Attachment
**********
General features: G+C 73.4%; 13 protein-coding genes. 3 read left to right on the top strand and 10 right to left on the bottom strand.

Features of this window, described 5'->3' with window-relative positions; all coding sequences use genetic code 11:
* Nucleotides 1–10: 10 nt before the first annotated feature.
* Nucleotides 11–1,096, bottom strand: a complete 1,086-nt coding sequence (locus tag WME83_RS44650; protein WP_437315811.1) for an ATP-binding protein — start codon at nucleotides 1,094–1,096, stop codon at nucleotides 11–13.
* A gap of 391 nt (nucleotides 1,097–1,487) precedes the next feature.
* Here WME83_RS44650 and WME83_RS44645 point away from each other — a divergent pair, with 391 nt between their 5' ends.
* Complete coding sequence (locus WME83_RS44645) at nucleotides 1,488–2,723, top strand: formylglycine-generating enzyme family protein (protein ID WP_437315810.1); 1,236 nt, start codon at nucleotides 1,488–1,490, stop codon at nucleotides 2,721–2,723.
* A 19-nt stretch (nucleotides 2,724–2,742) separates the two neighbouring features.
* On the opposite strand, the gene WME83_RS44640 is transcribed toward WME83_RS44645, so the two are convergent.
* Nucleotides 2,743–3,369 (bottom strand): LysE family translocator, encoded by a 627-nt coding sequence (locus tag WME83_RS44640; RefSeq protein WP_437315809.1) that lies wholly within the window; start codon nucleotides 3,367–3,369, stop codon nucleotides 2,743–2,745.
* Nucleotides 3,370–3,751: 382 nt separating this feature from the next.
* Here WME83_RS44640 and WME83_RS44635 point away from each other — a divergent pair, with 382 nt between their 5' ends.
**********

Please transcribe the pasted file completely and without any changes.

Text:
General features: G+C 73.4%; 13 protein-coding genes. 3 read left to right on the top strand and 10 right to left on the bottom strand.

Features of this window, described 5'->3' with window-relative positions; all coding sequences use genetic code 11:
* Nucleotides 1–10: 10 nt before the first annotated feature.
* Nucleotides 11–1,096, bottom strand: a complete 1,086-nt coding sequence (locus tag WME83_RS44650; protein WP_437315811.1) for an ATP-binding protein — start codon at nucleotides 1,094–1,096, stop codon at nucleotides 11–13.
* A gap of 391 nt (nucleotides 1,097–1,487) precedes the next feature.
* Here WME83_RS44650 and WME83_RS44645 point away from each other — a divergent pair, with 391 nt between their 5' ends.
* Complete coding sequence (locus WME83_RS44645) at nucleotides 1,488–2,723, top strand: formylglycine-generating enzyme family protein (protein ID WP_437315810.1); 1,236 nt, start codon at nucleotides 1,488–1,490, stop codon at nucleotides 2,721–2,723.
* A 19-nt stretch (nucleotides 2,724–2,742) separates the two neighbouring features.
* On the opposite strand, the gene WME83_RS44640 is transcribed toward WME83_RS44645, so the two are convergent.
* Nucleotides 2,743–3,369 (bottom strand): LysE family translocator, encoded by a 627-nt coding sequence (locus tag WME83_RS44640; RefSeq protein WP_437315809.1) that lies wholly within the window; start codon nucleotides 3,367–3,369, stop codon nucleotides 2,743–2,745.
* Nucleotides 3,370–3,751: 382 nt separating this feature from the next.
* Here WME83_RS44640 and WME83_RS44635 point away from each other — a divergent pair, with 382 nt between their 5' ends.